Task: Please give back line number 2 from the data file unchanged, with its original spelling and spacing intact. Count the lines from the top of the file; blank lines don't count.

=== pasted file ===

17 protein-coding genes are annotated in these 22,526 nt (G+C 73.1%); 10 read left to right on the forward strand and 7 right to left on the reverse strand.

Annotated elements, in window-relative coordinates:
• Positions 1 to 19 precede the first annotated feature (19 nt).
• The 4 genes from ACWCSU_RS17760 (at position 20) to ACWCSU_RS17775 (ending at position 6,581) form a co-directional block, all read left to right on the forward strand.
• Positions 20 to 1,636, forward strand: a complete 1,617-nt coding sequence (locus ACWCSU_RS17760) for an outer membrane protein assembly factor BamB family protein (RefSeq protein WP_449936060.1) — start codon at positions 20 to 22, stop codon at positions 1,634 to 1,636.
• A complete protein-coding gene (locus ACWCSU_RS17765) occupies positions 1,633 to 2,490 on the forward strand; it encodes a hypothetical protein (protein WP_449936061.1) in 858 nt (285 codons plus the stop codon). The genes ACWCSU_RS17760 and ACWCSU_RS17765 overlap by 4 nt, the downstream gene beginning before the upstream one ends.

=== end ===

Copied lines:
Annotated elements, in window-relative coordinates: